UML 2.0 gets closer

ADT's Jack Vaughan spoke recently with UML guru Cris Kobryn as UML 2.0 was being prepped for OMG balloting.

Telelogic supported some UML 2.0 elements ahead of formal ratification. As UML 2.0 moves toward completion, do you ahve to change anything?

Not very many. In fact, a good analogy that works pretty well is I compare it to what’s going on in the wireless world for Wi-Fi 802.11 standard. If you notice, a couple of the market leaders there have been ahead of the pack in terms of implementing 802.11g. And while it’s not fully ratified, they’re confident enough that 802.11g for wireless will be ratified in the near future, and they figured that the delta between their implementation and final ratification could be done via flash-ROM upgrade.

Similarly, Telelogic has had a very aggressive view of the importance of UML 2.0 for our customers. Our Tau G2 products, which were released in Q4/2002, are extremely consistent with the specification that’s being firmed up now. So the amount of change that we expect will be required for our tools will be minimal.

In fact, I think that’s one of the most exciting things about working on UML 2.0 as opposed to UML 1.0. I think certain vendors, such as Telelogic, are going to be much more in earnest regarding implementing the standard to deliver new features for our customers.

Now, the things Steve Mellor talked about in terms of executable UML — did that get into UML 2.0?

Yes. One of the important new features of UML 2 is that we have integrated an action semantics into UML 2, so that full procedural semantics required for executable models are an integral part of the new standard. So for tool vendors, such as Telelogic, our tools produce production-quality code. That’s essential for doing that efficiently, consistent with UML 2.0, and that’s already in the language.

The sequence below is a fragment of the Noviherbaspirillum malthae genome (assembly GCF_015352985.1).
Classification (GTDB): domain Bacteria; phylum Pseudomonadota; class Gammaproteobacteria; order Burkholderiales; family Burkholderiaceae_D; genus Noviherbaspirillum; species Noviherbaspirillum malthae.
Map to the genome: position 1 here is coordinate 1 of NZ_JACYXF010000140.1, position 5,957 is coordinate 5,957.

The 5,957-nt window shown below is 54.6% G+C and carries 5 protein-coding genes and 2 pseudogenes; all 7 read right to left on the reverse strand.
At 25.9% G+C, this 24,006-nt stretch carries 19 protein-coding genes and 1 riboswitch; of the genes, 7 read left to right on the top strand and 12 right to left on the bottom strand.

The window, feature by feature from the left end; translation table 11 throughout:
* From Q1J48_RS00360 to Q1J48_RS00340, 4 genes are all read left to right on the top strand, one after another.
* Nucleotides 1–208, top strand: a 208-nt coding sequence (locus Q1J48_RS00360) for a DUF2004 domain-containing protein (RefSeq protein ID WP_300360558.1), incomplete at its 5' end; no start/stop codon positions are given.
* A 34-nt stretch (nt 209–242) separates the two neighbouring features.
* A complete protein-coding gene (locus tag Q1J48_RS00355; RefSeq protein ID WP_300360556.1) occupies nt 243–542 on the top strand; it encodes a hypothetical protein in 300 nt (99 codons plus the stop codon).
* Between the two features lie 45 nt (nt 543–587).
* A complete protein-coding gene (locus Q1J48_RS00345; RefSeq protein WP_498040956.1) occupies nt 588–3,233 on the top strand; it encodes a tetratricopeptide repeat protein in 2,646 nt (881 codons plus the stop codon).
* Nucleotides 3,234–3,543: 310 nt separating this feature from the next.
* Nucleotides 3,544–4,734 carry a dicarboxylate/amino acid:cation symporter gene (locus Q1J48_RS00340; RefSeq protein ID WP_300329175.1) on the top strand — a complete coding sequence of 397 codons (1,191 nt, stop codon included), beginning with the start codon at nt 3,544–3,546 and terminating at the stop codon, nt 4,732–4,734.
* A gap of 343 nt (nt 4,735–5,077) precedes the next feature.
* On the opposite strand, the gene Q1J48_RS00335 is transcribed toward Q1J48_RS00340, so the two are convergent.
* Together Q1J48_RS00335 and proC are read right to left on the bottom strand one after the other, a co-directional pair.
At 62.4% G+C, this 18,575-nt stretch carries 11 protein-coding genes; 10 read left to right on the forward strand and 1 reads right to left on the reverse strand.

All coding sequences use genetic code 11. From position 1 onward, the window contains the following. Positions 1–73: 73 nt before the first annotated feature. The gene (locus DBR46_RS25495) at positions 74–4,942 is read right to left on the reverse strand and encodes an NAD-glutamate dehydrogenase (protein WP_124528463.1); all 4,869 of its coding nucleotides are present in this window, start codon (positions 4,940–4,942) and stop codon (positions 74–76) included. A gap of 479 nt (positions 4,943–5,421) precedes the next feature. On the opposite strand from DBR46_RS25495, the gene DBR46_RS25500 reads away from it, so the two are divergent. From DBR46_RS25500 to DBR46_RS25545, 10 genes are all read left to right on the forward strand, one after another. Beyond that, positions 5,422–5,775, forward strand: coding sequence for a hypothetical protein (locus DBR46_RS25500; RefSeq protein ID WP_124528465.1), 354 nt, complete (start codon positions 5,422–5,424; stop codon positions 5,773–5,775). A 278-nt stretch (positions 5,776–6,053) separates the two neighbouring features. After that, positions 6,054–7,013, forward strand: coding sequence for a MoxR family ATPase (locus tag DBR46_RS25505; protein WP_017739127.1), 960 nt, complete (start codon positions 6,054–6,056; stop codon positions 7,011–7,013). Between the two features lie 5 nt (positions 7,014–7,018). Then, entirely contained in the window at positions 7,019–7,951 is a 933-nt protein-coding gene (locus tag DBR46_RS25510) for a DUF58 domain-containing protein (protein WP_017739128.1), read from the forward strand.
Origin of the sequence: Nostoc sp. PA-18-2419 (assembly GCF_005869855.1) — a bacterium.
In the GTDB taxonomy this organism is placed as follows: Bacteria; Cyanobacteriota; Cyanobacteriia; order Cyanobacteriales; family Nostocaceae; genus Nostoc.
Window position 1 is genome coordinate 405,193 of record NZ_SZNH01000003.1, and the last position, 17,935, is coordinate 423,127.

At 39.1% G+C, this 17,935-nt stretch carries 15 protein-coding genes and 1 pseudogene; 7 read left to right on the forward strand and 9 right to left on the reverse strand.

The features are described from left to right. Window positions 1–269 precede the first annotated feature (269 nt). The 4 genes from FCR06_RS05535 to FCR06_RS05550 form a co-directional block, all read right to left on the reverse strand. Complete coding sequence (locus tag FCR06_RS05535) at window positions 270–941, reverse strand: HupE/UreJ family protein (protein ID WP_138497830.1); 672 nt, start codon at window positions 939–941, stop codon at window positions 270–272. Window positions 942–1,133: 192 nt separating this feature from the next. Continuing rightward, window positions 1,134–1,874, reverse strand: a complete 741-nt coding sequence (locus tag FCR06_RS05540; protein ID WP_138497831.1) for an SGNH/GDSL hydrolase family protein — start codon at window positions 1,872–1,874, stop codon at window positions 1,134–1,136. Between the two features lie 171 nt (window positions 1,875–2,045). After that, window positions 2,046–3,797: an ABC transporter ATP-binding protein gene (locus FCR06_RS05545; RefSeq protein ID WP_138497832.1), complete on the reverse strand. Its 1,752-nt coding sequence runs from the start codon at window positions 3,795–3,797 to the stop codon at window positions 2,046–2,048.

We feel that we’ve covered MDA from the point of view of the theory and also somewhat as a standard, and now we’re trying to talk with the tools makers and the tool users. What do you see?

Comments about UML 2.0 in the context of MDA: I look at MDA as an important conceptual architecture. A vision of how future, let’s say visual model-driven development might be; but it needs to be grounded. More than anything else, it’s essential that MDA requires the precision and the completeness that UML 2.0 offers.

I think to make the MDA conceptual architecture a reality, it’s really important that high-quality implementations of UML 2 get rolled out to users as quickly as possible. Otherwise, there’s the risk of, let’s say, some healthy skepticism that MDA is a conceptual architecture that doesn’t deliver on its promises. I feel that strongly.

What is your view as we reach the conclusion of this important standards process?

Obviously, the UML 2.0 effort took a bit longer than originally planned, but in terms of how things are wrapping up, you should note that not only have we done things like incorporate the action semantics I commented on that’s important for executable models, but we took upon ourselves some additional requirements, because we thought they were important to users.

The other important thing is, even though it was a fairly long and contentious process, at the end, the U2 partners- the submission team that I led- ended up setting an OMG record for participation. Over 50 vendors and power users of UML 2.o [participated], including, in the last phase, Borland, which is now a member of our submission team, and I think that’s noteworthy.

About the Author

Jack Vaughan is former Editor-at-Large at Application Development Trends magazine.


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